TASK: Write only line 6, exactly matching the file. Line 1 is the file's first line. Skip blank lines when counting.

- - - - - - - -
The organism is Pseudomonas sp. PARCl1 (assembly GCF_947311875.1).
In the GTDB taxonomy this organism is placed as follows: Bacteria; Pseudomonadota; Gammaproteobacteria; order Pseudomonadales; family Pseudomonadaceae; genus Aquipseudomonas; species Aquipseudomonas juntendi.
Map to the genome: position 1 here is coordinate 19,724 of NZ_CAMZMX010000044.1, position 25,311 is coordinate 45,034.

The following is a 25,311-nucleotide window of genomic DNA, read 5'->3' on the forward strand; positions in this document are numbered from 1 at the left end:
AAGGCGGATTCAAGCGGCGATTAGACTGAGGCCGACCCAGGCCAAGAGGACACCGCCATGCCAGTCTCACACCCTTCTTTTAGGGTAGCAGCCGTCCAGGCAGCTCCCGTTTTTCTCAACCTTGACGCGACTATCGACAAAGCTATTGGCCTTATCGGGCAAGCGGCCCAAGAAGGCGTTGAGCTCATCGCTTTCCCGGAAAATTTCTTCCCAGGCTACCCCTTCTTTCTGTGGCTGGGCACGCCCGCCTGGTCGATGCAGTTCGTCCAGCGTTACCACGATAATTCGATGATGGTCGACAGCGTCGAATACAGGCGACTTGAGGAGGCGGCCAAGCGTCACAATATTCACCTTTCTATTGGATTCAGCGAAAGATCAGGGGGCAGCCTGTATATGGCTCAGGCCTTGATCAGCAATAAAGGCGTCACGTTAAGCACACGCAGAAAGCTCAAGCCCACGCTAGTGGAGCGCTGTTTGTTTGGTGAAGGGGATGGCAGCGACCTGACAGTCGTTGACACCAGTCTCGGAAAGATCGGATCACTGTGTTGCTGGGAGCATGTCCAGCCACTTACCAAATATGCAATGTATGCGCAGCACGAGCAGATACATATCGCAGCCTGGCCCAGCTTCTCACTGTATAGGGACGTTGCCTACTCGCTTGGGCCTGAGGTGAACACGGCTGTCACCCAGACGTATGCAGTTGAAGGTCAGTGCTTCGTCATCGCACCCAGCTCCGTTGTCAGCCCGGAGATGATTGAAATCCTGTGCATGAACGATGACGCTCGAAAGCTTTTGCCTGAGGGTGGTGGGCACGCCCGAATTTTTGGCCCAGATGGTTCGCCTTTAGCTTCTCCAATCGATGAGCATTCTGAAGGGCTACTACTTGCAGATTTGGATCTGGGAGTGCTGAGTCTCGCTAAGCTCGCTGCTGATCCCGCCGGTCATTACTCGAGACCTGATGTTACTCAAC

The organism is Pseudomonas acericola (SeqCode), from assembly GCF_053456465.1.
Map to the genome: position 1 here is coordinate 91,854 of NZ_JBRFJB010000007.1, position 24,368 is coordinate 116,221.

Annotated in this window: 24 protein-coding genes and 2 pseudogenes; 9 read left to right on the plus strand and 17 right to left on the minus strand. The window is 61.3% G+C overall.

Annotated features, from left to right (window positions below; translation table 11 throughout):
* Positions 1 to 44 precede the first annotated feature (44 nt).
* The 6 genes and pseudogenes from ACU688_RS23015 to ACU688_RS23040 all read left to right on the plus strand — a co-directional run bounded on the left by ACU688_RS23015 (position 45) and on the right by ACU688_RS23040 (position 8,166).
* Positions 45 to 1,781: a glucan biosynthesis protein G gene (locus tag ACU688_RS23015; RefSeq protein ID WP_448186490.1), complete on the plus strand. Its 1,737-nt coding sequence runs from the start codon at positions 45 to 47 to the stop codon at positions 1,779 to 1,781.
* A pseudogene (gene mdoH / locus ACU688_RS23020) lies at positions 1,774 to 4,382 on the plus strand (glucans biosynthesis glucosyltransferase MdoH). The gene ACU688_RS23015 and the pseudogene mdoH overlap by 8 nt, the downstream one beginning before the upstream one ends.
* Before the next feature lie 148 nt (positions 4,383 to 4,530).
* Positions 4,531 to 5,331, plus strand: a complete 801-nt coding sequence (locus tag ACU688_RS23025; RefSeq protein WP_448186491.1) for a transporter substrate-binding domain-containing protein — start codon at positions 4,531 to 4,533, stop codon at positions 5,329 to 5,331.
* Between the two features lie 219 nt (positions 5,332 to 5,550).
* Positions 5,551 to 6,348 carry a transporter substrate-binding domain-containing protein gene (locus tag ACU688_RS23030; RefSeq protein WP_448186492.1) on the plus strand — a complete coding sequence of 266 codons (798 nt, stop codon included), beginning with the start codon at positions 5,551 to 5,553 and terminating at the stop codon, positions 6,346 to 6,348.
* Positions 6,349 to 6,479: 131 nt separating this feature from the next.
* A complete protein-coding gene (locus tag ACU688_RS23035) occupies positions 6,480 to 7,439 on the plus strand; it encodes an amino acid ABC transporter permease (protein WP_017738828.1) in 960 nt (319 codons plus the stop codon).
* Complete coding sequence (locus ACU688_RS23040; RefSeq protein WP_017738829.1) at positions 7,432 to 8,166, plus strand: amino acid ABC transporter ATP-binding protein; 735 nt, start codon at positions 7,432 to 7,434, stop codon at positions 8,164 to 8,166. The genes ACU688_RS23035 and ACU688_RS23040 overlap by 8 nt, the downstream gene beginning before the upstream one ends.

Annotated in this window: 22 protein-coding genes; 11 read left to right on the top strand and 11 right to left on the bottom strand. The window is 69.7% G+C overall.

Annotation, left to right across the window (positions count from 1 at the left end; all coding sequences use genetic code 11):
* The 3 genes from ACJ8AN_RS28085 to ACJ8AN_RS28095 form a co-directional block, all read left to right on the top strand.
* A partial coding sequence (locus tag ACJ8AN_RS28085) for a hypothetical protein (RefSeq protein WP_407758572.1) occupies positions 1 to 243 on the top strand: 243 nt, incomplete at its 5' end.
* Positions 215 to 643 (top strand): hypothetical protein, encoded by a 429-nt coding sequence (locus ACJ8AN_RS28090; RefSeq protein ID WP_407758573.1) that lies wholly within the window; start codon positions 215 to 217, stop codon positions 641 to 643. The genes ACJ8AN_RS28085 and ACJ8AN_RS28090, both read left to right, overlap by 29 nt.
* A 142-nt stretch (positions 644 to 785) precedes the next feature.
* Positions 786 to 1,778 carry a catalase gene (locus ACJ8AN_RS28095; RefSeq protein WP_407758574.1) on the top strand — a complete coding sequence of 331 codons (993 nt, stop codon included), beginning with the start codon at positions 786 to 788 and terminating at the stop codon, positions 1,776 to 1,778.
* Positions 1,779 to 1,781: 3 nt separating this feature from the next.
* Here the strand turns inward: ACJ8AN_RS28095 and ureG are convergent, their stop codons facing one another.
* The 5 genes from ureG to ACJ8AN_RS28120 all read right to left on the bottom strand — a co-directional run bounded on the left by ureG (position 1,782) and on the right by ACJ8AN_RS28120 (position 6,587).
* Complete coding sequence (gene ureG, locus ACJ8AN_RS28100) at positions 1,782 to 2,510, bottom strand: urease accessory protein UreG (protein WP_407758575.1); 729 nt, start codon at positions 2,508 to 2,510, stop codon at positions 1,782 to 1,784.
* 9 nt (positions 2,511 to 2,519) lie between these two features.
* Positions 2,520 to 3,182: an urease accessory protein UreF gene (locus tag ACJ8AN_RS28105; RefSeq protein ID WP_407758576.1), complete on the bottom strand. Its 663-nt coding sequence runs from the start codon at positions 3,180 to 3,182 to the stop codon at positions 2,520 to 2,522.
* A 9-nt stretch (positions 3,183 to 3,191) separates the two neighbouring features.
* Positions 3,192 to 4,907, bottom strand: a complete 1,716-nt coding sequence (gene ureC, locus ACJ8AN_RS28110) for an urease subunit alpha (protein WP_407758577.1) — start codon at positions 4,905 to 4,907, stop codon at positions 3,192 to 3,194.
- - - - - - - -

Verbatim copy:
The organism is Pseudomonas acericola (SeqCode), from assembly GCF_053456465.1.